July 22, 2024

Open Court

MORE TENNIS THAN YOU'LL EVER NEED

LAVAL, Quebec – When you stalk the back courts at tournaments, even during the junior events, sometimes you come across a player who stops you in your tracks enough that you stop and take it all in.

Karolina Muchova was one such player, during Wimbledon qualifying in 2018.

American Alafia Ayeni also was such a player, during the junior event at Wimbledon in 2016.

He was the only Black kid in the draw, he played grass-court tennis the way it should be played. And of course there were the cool shades.

The scrappy 16-year-old from San Diego, Calif. had beaten two top-25 junior players and qualified for his first junior Grand Slam tournament.

And in the first round he drew Ben Draper, who was the ultimate poster boy for British tennis privilege as the son of former LTA president Roger Draper (and big brother to current rising British star Jack Draper). As such, he had a free pass into the event despite his lower ranking.

The first set was a disaster, a quick bagel. And then Ayeni began to battle. He threw himself all over the court. He rushed the net at every opportunity. Down in the second set, he squeaked out the tiebreak. And then, until the very end, he fought until Draper finally prevailed, 6-0, 6-7 (4), 7-5.

The aftermath was tough to watch, as Ayeni was absolutely heartbroken, while Draper accepted all the accolades and hugs from a large group of supporters.

A devastated Alafia Ayeni, then 16, sits in his chair as Ben Draper gets kudos from his friends and supporters during junior Wimbledon in 2016.

That match, played on July 12, 2016, has stayed with me ever since.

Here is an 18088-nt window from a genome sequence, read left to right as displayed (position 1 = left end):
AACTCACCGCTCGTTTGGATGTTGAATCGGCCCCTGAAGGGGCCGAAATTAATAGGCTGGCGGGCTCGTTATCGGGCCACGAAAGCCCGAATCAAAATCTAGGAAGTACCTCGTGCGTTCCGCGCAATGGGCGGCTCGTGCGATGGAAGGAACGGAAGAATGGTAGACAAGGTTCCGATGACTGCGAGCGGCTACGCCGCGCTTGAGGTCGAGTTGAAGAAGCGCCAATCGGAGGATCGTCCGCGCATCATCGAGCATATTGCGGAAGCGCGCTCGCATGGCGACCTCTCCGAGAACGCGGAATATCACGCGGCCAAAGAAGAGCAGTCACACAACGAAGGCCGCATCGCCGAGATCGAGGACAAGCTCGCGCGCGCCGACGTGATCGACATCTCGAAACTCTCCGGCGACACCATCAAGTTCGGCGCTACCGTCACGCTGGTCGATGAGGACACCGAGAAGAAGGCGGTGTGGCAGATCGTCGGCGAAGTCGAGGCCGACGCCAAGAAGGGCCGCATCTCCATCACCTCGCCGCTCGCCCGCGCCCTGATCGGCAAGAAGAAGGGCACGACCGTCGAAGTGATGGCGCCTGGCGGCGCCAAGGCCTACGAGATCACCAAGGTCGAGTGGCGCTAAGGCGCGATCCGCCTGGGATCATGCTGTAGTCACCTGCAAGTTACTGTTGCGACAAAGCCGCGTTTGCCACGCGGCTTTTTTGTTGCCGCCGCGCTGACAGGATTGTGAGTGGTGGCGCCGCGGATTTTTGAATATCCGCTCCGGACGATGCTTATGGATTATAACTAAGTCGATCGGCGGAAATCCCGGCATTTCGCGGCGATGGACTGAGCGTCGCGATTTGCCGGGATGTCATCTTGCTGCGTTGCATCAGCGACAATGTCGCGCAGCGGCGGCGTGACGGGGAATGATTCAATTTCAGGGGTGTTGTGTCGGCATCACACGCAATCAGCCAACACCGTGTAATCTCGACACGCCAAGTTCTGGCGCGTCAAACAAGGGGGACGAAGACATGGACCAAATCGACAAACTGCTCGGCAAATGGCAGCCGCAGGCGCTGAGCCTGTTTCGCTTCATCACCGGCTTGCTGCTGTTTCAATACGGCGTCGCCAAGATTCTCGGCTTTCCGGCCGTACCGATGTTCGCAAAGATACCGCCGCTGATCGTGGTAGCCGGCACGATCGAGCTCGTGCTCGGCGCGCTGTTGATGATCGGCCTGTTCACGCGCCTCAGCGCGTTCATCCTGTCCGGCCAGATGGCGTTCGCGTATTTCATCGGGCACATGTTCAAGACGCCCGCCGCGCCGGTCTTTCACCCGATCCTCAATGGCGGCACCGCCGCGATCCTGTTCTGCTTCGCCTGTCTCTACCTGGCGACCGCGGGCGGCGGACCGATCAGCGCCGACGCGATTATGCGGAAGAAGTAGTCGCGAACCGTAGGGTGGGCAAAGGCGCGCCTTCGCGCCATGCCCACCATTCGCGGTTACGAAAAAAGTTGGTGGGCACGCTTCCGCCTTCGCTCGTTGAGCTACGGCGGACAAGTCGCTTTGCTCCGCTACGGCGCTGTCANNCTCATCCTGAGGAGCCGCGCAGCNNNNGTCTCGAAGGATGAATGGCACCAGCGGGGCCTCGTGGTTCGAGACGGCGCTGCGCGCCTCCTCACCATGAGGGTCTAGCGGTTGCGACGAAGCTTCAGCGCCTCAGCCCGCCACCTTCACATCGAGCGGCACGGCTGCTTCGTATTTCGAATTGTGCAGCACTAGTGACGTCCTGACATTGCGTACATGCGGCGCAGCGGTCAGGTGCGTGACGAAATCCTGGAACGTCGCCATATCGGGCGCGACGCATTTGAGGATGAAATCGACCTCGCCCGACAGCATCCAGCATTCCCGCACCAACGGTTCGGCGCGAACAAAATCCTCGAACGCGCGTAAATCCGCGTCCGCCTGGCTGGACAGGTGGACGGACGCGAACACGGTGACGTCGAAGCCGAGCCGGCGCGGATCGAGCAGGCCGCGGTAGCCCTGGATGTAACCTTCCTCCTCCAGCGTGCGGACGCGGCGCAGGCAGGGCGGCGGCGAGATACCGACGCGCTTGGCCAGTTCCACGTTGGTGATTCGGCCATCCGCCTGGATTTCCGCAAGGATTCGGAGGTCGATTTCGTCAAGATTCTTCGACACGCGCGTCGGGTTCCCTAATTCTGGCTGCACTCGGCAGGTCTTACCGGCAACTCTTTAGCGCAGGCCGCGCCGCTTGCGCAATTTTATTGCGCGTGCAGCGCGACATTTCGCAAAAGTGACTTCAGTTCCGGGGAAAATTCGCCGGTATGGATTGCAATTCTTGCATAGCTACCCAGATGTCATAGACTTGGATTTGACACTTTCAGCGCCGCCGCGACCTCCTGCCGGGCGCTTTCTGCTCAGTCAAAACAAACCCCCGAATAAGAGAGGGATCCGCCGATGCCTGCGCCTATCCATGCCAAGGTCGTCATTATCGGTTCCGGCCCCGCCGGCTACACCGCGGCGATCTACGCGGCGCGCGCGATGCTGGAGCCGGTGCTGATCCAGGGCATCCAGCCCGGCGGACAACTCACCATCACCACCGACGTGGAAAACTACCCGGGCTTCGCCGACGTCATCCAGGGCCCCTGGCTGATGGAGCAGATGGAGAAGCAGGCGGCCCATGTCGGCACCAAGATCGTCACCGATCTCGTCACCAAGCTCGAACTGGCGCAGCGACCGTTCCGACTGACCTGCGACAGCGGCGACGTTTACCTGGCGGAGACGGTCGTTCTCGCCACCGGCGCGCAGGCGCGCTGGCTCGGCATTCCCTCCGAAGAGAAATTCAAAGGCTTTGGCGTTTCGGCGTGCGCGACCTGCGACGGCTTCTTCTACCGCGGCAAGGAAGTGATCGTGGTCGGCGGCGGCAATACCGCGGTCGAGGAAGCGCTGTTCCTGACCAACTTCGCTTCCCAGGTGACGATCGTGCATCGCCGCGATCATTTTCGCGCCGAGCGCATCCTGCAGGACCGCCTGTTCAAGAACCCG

Fast Forward Seven Years

So imagine the symmetry ot walking into a $25K ITF in Laval and seeing the same kid, now a grown man of 23.

It was … you guessed it, July 12. Except in 2023. With a lot of water under the bridge.

The electric, forward-thinking game was still there, though.

That boys’ draw at Wimbledon in 2016 was, in hindsight, absolutely stacked.

The No. 1 seed was Stefanos Tsitsipas, who ended up losing to eventual champion Denis Shapovalov in the semifinals. Félix Auger-Aliassime was there, defeated in the quarters by Alex de Minaur.

Tomas Martin Etcheverry and Casper Ruud were unseeded; both lost in the first round. Daniel Altmaier and reigning Roland Garros junior champ Geoffrey Blancaneaux (who had beaten both Shapovalov and Auger-Aliassime on the way to that title). Miomir Kecmanovic beat Alejandro Davidovich Fokina in the first round.

A year later, Ayeni reached his career junior high of No. 27; he ended his junior stint with a loss to Sebastian Baez in the second round of the US Open juniors.

And then, he went the college route.

Ayeni’s reaction when he went airborne for a 360 … and ended up flat on his back?
“I deserved that.” 😂

Four years at Cornell, which is an Ivy League school, through 2022, when he was named to the All-Ivy League First Team in singles and doubles. More importantly, he graduated with a Bachelor of Science in Interactive Technology.

He also started a brand called “team3X“, created to “inspire and empower minorities in sport to overcome structural barriers and social stigmas”.

And then last year, he transferred to the powerhouse University of Kentucky squad for a fifth year, where he was working on a certificate in business as well as taking advantage of all that program offers to lay the groundwork for a shot at the pros.

So his professional career, really, has barely begun; he just entered the top 400 a few weeks ago.

Here he is playing his first-round match in Laval; he lost in the quarterfinals (his second match of the day) to eventual champion James Tracy.

On Monday, Ayeni will be on the lush grass of Newport to complete a qualifying match that was suspended Sunday against No. 1 seed Altug Celikbileik of Turkey.

It is only his third match at the ATP level, after a pair of wild cards into the qualifying the last two years at his hometown ATP 250 in San Diego.

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